It is not the win that Vin Murria wanted but the tech tycoon can’t complain. On Tuesday she launched a hostile bid for M&C Saatchi – and ended the week around £40m richer following a rival bid from Next Fifteen.
Together with her investment vehicle, Advanced AdvT, Murria owns 22 per cent of M&C Saatchi shares so Next Fifteen’s £310m offer is a healthy reward.
As the advertising agency’s directors have given the thumbs-up to the takeover offer, it’s unlikely that Murria will raise her £245m offer. While they have been implacably opposed to her bid – and threatened to quit – they should perhaps be thankful for her persistence.
Boost: M&C Saatchi shares jumped by more than a third to 220p on the news
After all, Murria’s interest, if not faith in the agency’s potential, has made them, and all investors, a whole lot richer by flushing out a rival bidder. Investors think so too, with M&C Saatchi shares jumping by more than a third to 220p on the news of the share and cash offer valuing them at 247.2p. Her offer was at 207p.
What is astonishing is that news of Next Fifteen’s interest had not leaked before yesterday’s bid as the bosses of the two groups have been in deep talks for more than two months. But Next’s US-based Tim Dyson, has been eyeing the agency for years. He decided to wait until its business improved after the messy exit of the founders, while his own grew stronger.
Putting the two agencies together now will give global scale, particularly in the US and UK where, surprisingly, M&C Saatchi is the weaker partner.
In contrast, the agency is strong in Asia, Africa and Europe, with a roster of blue-chip clients. The deal looks a good fit.
Next Fifteen, which owns a collection of businesses such as the Savanta market research firm and Engine, a ‘digital transformation’ business, is strong in the space known as data-driven marketing.
If that sounds horribly techy, it’s because Dyson comes from a tech background, having worked for Microsoft, and includes Google, Amazon and Facebook among his clients. The logic is that by bringing together new data-driven marketing with the sexier, creative work of M&C Saatchi, their offer for a one-size-fits-all approach will prove irresistible to global clients. Who knows?
But Dyson hasn’t done badly so far, having built an AIM-listed business worth £1.2billion and growing. M&C Saatchi investors, who will not be offered all cash for their shares, should enjoy the ride.
Fear stalks the world
Sports bras, Pelotons and hand sanitisers were all the rage only a year ago in the depths of the pandemic.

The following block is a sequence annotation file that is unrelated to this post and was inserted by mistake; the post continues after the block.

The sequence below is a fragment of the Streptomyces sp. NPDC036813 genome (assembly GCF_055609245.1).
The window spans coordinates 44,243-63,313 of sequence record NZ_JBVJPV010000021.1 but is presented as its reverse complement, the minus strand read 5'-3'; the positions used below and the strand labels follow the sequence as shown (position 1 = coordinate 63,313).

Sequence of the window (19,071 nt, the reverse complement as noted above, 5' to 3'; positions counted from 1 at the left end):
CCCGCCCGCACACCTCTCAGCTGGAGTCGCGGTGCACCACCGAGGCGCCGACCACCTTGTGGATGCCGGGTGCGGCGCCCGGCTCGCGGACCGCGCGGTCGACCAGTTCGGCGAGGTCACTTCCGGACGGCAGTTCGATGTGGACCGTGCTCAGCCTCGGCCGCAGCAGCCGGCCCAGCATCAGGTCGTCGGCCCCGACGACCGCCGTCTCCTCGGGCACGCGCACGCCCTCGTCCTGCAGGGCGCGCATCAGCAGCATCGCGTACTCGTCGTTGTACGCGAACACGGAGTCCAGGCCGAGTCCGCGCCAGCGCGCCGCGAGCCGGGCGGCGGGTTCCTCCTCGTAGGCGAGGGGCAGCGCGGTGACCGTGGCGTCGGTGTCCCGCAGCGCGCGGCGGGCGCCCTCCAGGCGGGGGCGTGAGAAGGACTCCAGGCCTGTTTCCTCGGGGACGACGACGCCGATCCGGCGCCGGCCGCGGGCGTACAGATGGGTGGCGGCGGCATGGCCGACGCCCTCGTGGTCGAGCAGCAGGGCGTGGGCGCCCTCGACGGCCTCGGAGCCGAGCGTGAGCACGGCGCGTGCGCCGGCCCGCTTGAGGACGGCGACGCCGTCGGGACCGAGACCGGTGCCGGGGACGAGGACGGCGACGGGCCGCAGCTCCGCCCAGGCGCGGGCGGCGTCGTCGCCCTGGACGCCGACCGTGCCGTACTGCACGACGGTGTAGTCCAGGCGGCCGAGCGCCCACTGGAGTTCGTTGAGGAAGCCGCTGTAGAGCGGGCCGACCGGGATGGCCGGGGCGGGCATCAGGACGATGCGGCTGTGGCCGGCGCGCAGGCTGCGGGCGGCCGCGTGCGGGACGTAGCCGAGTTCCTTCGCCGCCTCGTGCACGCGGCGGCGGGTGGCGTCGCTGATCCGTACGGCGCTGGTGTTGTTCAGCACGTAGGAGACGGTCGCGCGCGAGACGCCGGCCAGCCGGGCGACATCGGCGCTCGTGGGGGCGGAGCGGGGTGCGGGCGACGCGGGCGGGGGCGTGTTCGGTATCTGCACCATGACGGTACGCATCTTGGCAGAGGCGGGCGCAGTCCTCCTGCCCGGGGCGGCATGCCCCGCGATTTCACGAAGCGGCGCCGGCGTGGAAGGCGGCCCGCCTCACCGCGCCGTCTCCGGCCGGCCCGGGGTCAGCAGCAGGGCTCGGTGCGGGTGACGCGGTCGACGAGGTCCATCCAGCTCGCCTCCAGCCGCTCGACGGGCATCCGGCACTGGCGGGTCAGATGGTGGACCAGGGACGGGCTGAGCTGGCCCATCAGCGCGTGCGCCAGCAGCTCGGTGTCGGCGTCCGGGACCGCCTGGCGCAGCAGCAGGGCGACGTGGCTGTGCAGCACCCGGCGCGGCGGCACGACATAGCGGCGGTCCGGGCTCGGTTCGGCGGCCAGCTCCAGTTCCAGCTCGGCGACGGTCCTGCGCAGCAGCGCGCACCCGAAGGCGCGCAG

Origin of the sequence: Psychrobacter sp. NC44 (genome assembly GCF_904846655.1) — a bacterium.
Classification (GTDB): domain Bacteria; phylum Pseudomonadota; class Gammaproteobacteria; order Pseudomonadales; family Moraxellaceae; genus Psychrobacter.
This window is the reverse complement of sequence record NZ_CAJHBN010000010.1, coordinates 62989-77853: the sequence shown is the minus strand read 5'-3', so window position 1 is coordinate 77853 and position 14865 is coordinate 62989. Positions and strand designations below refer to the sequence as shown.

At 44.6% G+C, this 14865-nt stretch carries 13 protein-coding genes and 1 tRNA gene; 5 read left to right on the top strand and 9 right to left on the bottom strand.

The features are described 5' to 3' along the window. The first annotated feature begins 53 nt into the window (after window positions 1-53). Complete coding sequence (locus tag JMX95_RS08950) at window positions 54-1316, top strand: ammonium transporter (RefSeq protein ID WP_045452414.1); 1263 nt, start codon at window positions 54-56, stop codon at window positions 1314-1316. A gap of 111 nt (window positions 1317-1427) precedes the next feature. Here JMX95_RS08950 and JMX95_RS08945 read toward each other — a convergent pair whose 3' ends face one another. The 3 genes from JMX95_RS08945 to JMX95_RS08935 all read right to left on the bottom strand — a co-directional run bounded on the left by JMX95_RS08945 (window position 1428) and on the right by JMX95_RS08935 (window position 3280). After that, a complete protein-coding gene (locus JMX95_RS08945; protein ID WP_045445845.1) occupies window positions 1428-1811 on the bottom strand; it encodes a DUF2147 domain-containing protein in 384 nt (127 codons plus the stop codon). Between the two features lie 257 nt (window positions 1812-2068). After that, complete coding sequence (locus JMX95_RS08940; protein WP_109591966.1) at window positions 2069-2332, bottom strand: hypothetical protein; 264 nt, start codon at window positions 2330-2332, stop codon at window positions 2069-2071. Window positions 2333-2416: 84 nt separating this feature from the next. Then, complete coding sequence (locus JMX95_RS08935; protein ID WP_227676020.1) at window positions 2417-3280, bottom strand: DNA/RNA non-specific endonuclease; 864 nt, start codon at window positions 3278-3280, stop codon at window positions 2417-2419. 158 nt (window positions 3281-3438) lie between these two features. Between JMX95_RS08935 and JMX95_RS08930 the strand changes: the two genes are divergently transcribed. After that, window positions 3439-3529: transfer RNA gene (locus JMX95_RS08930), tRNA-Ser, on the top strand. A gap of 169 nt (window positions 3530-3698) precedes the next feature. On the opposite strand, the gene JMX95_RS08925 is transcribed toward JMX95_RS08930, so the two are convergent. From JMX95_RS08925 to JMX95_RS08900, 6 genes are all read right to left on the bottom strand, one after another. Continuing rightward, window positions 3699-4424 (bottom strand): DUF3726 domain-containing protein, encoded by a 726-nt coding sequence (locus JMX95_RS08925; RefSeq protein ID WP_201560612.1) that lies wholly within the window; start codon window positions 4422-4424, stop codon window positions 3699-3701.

But old habits die hard: life is coming back to normal with higher sales of booze, sweets and smokes behind the surprise boost in April’s retail figures.
The Office for National Statistics figures were better than forecast after March’s sharp fall, but are still heading down.
Shopping for big ticket items like furniture and electrical goods is falling like a stone as consumers remain fearful of the future Research from GfK suggests households are gloomier than at any time since the 2008 crash, Brexit or indeed during the Covid shutdown.
It is set to get worse: Bank of England chief economist Huw Pill delivered yet another bitter pill, warning that inflation is heading into double digits, and much higher interest rates are on the way. Coupled with higher taxes and energy prices, consumers can be forgiven for turning to the booze.
We are not alone. This shift in consumption and fears of a recession touch every corner of the globe. The MSCI world equity index of 50 countries is down for the seventh consecutive week.
In the US, shares in big retailers such as Target and Walmart fell to levels not seen since the 1987 crash. After weeks of food riots and petrol queues, Sri Lanka has defaulted on its debts.
While China’s interest rate cut helped lift markets, the move shows just how worried the authorities are about future growth.
Another businesswoman to have increased her wealth recently is Denise Coates, founder and chief executive of Bet 365, the gambling company.
According to the latest Sunday Times rich list, she is Britain’s fifth-richest woman with £8.6billion, a rise of £189m on last year.
She is the only one on the list who made the wealth herself. The others, such as Selfridges chair Alannah Weston and film star Salma Hayek, either inherited their fortunes or married them.
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